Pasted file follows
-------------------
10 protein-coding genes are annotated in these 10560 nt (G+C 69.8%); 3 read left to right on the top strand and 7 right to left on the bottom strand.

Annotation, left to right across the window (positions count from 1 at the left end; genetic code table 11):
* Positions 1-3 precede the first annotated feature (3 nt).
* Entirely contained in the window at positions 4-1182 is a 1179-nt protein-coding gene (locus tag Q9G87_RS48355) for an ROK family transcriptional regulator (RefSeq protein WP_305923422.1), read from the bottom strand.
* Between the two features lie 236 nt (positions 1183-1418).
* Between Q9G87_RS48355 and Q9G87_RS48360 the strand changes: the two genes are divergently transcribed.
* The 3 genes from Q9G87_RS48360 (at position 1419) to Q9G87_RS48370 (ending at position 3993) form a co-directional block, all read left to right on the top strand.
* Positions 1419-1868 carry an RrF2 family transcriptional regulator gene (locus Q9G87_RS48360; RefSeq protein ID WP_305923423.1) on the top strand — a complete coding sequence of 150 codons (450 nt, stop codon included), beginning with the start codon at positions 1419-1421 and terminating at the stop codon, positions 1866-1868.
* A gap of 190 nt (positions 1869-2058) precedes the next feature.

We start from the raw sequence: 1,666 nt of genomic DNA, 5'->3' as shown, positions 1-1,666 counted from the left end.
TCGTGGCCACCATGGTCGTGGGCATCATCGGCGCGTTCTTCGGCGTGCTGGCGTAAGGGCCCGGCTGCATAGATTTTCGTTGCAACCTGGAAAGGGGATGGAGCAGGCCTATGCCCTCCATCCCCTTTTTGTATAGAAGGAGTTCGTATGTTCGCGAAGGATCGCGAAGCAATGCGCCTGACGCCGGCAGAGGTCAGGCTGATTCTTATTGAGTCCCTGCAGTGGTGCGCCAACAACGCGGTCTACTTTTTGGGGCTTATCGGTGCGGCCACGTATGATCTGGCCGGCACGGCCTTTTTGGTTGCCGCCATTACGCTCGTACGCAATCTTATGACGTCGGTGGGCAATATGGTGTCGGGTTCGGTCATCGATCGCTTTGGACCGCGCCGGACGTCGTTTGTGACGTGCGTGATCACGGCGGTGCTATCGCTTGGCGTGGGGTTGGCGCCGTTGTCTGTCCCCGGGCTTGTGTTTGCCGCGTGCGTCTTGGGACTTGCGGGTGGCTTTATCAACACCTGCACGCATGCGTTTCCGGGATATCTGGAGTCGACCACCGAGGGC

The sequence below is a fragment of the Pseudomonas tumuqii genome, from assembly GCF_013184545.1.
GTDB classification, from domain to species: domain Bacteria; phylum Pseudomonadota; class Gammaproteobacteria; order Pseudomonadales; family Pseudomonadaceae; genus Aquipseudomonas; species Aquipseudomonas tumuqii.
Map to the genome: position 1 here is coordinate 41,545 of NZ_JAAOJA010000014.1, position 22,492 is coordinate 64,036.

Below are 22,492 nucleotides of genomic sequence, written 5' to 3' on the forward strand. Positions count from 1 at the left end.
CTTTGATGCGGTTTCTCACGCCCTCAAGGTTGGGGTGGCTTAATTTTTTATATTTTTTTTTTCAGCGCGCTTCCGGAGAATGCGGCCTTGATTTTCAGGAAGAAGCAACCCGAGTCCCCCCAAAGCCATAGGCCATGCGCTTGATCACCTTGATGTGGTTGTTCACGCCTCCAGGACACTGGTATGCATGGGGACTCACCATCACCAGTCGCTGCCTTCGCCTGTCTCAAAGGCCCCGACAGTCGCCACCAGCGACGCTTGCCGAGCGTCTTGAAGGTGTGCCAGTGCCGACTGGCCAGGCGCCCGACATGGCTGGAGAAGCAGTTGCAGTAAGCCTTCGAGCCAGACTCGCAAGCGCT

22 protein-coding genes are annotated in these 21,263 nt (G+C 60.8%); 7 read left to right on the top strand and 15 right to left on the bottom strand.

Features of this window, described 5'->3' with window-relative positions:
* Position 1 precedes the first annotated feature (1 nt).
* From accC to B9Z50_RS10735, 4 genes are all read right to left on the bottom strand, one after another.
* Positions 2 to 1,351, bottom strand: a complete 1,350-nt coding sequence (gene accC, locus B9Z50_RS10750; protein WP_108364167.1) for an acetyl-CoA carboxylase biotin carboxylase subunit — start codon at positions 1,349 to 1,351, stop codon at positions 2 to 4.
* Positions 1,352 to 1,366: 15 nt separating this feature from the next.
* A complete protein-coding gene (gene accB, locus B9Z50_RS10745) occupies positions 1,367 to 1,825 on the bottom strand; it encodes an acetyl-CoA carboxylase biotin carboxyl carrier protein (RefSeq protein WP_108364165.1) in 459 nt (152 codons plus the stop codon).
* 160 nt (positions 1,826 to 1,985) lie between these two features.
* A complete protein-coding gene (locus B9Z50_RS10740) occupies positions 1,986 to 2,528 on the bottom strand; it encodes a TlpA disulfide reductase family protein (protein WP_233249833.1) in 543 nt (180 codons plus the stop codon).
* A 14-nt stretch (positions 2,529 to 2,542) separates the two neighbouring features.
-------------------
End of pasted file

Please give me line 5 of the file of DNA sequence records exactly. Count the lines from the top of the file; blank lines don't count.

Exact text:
* Between the two features lie 236 nt (positions 1183-1418).